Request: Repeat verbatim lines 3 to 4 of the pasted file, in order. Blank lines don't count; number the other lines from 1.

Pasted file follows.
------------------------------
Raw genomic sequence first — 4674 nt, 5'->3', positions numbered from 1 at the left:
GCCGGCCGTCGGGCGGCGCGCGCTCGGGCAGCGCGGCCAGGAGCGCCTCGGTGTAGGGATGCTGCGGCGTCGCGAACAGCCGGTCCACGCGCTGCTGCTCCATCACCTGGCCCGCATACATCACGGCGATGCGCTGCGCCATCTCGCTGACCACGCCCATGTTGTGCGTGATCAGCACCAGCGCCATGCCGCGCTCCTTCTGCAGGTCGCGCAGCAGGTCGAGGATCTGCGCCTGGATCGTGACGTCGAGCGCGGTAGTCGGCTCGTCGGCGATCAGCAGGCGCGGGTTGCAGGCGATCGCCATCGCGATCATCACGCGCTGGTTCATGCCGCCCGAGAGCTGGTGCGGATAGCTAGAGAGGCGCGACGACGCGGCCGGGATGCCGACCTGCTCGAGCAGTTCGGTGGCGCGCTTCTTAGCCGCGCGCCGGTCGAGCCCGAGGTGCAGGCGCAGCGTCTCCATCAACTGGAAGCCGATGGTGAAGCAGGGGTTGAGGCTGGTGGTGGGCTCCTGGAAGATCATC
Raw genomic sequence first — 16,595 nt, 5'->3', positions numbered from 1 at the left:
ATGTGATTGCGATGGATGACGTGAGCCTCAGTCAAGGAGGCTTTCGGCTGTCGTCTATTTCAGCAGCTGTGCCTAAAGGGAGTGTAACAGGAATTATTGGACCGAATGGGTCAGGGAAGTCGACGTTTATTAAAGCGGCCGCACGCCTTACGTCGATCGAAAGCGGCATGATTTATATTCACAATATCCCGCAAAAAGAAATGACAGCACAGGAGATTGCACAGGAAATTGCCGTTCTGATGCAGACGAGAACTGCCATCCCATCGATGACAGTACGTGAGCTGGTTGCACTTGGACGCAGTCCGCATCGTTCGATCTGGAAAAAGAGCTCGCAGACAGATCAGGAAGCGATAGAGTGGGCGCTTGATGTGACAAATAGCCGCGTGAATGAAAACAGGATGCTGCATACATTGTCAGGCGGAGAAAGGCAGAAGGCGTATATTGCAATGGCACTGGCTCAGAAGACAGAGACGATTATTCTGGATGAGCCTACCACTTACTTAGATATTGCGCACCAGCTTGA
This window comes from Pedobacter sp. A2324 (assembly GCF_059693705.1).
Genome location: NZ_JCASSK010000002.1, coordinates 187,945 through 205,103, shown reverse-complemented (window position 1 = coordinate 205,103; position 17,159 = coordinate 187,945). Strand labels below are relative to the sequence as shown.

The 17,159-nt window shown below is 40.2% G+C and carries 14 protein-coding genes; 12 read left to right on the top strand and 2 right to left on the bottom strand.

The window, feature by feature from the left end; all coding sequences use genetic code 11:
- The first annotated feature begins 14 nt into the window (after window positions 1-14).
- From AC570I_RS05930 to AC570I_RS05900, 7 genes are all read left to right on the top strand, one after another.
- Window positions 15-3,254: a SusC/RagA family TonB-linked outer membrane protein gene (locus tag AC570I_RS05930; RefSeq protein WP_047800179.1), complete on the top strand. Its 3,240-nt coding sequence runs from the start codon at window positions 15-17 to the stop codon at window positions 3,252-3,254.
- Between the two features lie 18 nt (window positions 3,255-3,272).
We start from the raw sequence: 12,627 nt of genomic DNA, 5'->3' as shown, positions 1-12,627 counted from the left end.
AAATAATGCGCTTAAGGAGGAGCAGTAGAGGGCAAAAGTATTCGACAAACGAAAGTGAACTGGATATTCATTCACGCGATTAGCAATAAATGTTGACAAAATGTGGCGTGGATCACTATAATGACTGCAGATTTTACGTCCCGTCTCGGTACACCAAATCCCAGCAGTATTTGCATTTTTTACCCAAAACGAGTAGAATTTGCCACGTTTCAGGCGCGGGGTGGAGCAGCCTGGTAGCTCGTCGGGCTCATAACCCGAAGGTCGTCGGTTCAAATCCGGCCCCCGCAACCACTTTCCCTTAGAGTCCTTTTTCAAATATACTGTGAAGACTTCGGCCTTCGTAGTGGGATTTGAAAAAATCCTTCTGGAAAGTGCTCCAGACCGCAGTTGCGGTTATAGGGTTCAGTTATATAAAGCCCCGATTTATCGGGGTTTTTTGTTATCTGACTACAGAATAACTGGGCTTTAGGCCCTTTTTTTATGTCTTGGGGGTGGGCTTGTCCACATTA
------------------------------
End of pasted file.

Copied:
Raw genomic sequence first — 16,595 nt, 5'->3', positions numbered from 1 at the left:
ATGTGATTGCGATGGATGACGTGAGCCTCAGTCAAGGAGGCTTTCGGCTGTCGTCTATTTCAGCAGCTGTGCCTAAAGGGAGTGTAACAGGAATTATTGGACCGAATGGGTCAGGGAAGTCGACGTTTATTAAAGCGGCCGCACGCCTTACGTCGATCGAAAGCGGCATGATTTATATTCACAATATCCCGCAAAAAGAAATGACAGCACAGGAGATTGCACAGGAAATTGCCGTTCTGATGCAGACGAGAACTGCCATCCCATCGATGACAGTACGTGAGCTGGTTGCACTTGGACGCAGTCCGCATCGTTCGATCTGGAAAAAGAGCTCGCAGACAGATCAGGAAGCGATAGAGTGGGCGCTTGATGTGACAAATAGCCGCGTGAATGAAAACAGGATGCTGCATACATTGTCAGGCGGAGAAAGGCAGAAGGCGTATATTGCAATGGCACTGGCTCAGAAGACAGAGACGATTATTCTGGATGAGCCTACCACTTACTTAGATATTGCGCACCAGCTTGA